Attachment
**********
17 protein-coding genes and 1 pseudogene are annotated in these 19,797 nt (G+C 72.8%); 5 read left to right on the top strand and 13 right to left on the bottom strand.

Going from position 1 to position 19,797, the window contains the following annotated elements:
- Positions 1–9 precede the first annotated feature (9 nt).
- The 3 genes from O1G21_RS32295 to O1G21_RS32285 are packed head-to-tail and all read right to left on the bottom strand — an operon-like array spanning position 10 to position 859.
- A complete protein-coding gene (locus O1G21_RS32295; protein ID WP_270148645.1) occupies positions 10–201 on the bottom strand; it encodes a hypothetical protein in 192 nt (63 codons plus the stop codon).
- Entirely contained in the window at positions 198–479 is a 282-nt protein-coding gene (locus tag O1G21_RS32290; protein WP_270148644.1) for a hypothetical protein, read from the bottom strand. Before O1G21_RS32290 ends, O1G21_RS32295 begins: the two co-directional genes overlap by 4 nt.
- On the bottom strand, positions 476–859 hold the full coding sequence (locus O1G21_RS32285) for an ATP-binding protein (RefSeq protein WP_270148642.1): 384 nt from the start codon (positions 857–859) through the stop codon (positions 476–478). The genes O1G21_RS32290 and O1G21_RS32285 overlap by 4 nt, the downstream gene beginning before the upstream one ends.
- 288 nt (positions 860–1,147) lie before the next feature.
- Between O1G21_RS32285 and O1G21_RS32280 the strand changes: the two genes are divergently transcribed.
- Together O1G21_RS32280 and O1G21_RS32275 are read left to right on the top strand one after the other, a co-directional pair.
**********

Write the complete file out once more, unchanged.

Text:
17 protein-coding genes and 1 pseudogene are annotated in these 19,797 nt (G+C 72.8%); 5 read left to right on the top strand and 13 right to left on the bottom strand.

Going from position 1 to position 19,797, the window contains the following annotated elements:
- Positions 1–9 precede the first annotated feature (9 nt).
- The 3 genes from O1G21_RS32295 to O1G21_RS32285 are packed head-to-tail and all read right to left on the bottom strand — an operon-like array spanning position 10 to position 859.
- A complete protein-coding gene (locus O1G21_RS32295; protein ID WP_270148645.1) occupies positions 10–201 on the bottom strand; it encodes a hypothetical protein in 192 nt (63 codons plus the stop codon).
- Entirely contained in the window at positions 198–479 is a 282-nt protein-coding gene (locus tag O1G21_RS32290; protein WP_270148644.1) for a hypothetical protein, read from the bottom strand. Before O1G21_RS32290 ends, O1G21_RS32295 begins: the two co-directional genes overlap by 4 nt.
- On the bottom strand, positions 476–859 hold the full coding sequence (locus O1G21_RS32285) for an ATP-binding protein (RefSeq protein WP_270148642.1): 384 nt from the start codon (positions 857–859) through the stop codon (positions 476–478). The genes O1G21_RS32290 and O1G21_RS32285 overlap by 4 nt, the downstream gene beginning before the upstream one ends.
- 288 nt (positions 860–1,147) lie before the next feature.
- Between O1G21_RS32285 and O1G21_RS32280 the strand changes: the two genes are divergently transcribed.
- Together O1G21_RS32280 and O1G21_RS32275 are read left to right on the top strand one after the other, a co-directional pair.